County jails often are a revolving door for people with mental illnesses

By Gary Huffenberger - [email protected]

WILMINGTON — Clinton County officials lean toward joining “Stepping Up Ohio” which aims to reduce the number of persons with mental illnesses cycling in and out of county jails.

Already 50 of Ohio’s 88 counties have joined.

Stepping Up describes itself as a national effort to break the cycle of jail being “the de facto mental health hospital.” There are a lot of factors that play into this cycle, one being the long-ago closing of state-run institutions for people with severe mental illnesses, according to the Stepping Up website.

Clinton County Sheriff’s Office Colonel and Chief Deputy Brian L. Prickett said the Summit Behavioral Healthcare facility in Cincinnati is the only facility providing inpatient care for the mentally ill that will admit southwest Ohio people with criminal charges on them.

“But we’re competing with a lot of big counties — Butler, Hamilton, Warren, Brown. They’re very gracious trying to help out the small counties because they understand we don’t have the resources some of the other counties have, but we’re competing with those large counties,” said Prickett.

Its capacity is 291 people, and its website says it provides care for acutely mentally ill adults.

The Ohio Department of Mental Health and Addiction Services operates six regional psychiatric hospitals including the Summit facility.

Deputies who do road patrol sometimes run across people who are suffering from a change in mental status on the road, but they do not have a criminal aspect, added Prickett.

“Part of the problem is connecting them to services at that very point in time when they’re having a moment. It’s not always easy to get them into a facility to help them,” the chief deputy said.

The after-care is a big challenge, he said.

“Once you connect them to the service, [then] it’s about keeping them connected,” said Prickett.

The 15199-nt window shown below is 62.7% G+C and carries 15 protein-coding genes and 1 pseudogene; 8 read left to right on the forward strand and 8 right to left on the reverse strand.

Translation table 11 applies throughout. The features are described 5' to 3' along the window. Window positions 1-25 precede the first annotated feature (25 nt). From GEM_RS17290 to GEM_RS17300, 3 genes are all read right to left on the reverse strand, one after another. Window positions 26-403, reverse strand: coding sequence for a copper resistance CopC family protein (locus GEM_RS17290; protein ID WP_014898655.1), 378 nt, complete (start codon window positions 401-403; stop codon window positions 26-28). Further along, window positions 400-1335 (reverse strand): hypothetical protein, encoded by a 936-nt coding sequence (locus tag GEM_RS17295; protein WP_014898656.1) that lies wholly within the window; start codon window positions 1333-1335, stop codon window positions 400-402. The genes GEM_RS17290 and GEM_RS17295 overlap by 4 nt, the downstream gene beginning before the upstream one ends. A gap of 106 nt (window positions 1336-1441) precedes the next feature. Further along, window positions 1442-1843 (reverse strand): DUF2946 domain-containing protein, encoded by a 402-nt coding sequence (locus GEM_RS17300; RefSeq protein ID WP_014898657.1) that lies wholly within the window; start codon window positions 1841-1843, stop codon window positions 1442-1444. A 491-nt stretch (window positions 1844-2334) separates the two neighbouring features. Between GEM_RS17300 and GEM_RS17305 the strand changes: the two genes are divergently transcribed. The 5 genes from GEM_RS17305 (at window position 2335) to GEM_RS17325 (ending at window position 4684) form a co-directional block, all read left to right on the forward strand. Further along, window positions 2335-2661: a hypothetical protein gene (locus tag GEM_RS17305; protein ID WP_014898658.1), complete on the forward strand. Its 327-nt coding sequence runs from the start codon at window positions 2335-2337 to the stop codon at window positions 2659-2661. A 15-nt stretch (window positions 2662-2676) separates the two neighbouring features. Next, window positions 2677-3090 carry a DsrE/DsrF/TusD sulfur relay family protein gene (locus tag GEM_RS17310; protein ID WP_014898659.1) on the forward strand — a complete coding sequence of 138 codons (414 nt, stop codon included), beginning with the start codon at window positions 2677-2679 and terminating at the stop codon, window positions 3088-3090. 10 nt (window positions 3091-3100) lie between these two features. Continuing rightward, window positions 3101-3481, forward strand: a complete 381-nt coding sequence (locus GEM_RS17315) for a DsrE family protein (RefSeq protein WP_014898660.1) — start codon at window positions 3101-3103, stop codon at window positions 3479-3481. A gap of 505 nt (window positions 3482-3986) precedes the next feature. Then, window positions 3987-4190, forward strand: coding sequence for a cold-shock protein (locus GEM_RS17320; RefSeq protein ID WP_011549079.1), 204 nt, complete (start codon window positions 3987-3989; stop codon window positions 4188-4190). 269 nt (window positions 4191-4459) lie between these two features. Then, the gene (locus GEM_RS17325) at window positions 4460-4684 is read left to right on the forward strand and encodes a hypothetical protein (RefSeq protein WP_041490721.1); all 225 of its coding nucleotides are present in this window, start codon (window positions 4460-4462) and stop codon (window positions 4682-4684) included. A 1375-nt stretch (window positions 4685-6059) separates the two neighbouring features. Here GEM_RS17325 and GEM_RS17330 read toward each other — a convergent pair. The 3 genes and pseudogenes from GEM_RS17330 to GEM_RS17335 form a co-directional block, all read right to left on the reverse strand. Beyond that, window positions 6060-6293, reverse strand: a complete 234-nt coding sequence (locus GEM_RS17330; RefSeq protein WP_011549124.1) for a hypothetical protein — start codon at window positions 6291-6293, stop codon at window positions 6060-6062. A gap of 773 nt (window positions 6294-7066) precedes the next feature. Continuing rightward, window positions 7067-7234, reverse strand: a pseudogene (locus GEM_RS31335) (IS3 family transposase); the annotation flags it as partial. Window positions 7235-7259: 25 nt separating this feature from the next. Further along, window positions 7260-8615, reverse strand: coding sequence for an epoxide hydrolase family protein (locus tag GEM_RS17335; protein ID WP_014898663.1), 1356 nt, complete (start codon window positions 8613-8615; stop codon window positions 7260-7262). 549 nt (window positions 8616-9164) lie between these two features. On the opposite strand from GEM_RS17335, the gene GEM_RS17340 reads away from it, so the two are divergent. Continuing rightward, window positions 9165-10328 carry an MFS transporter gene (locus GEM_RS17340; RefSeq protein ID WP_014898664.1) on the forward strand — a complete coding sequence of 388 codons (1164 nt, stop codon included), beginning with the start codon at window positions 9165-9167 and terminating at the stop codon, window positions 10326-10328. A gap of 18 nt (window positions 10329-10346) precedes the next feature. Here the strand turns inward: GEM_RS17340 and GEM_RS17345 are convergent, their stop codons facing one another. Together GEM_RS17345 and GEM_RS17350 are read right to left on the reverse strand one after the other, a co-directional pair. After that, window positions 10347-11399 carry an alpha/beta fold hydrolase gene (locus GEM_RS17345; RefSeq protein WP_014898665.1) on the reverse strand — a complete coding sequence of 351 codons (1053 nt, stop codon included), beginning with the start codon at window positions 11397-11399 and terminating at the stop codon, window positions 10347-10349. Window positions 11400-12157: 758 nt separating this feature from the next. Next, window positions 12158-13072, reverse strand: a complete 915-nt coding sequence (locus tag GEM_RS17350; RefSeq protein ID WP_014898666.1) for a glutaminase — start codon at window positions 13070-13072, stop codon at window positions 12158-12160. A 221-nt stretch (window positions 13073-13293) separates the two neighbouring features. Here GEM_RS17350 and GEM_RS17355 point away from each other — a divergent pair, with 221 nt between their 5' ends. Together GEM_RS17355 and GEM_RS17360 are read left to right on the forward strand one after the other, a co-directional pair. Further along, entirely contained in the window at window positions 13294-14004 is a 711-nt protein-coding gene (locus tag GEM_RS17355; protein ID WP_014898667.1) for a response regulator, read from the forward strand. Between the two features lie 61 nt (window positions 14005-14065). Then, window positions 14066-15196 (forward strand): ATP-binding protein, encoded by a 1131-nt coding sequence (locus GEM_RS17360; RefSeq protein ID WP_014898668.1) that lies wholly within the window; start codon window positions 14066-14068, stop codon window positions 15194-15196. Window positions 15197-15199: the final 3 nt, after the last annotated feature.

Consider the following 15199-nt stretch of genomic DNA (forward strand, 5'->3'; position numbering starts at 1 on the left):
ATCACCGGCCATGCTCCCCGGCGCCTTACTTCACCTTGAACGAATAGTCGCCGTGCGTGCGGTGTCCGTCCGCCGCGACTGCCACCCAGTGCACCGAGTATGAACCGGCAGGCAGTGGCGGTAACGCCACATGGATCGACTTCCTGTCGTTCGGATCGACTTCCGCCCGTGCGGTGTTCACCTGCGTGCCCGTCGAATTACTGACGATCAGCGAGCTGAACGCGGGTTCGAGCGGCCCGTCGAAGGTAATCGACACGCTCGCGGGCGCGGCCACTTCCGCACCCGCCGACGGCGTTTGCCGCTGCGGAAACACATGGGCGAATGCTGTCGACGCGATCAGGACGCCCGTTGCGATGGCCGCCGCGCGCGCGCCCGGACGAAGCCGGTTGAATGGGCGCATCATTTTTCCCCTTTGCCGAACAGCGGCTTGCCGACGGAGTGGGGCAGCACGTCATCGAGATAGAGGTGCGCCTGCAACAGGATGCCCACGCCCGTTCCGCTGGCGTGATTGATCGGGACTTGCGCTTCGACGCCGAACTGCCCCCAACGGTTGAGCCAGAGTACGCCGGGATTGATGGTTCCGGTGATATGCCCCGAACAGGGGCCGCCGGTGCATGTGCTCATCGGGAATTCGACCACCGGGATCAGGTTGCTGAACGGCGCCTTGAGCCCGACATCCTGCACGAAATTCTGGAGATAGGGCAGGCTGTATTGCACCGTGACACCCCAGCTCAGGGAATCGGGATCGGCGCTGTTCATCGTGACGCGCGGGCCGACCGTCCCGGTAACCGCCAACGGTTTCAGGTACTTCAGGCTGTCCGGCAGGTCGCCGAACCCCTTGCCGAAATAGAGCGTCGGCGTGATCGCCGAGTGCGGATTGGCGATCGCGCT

He elaborated. If they don’t have family support, these people need to have somebody ask them whether they’ve taken their meds, as well as “Are you eating? Are you doing all these things that come natural to all of us, but some of these folks need to be reminded to do some of these things.”

Prickett also said a lot of people with mental health challenges get to thinking they don’t need the meds, but in fact they do need them which becomes clear, at least to others, after they stop.

Commissioner Mike McCarty spoke up.

“And they’re not interacting with the right people,” said McCarty.

Prickett continued with the commissioner’s thought, “and that’s when they backslide.” That’s where somebody needs to advise them, ‘Hey, you’re headed down that path again,’ said Prickett.

Stepping Up Ohio indicates it offers a free readiness assessment with a team of experts, as well as free technical assistance, plus other services and opportunities.

It’s anticipated Clinton County will become a Stepping Up Ohio registered county by county commissioners passing a resolution in support of the initiative.

Among the funders of Stepping Up Ohio is Alkermes, which has a production facility for the manufacture of medicines in Wilmington. A global bio-pharmaceutical company, Alkermes is focused on developing innovative medicines that aim to address unmet needs of people living with serious mental illness, addiction and cancer, according to its website.

Reach Gary Huffenberger at 937-556-5768.

By Gary Huffenberger

[email protected]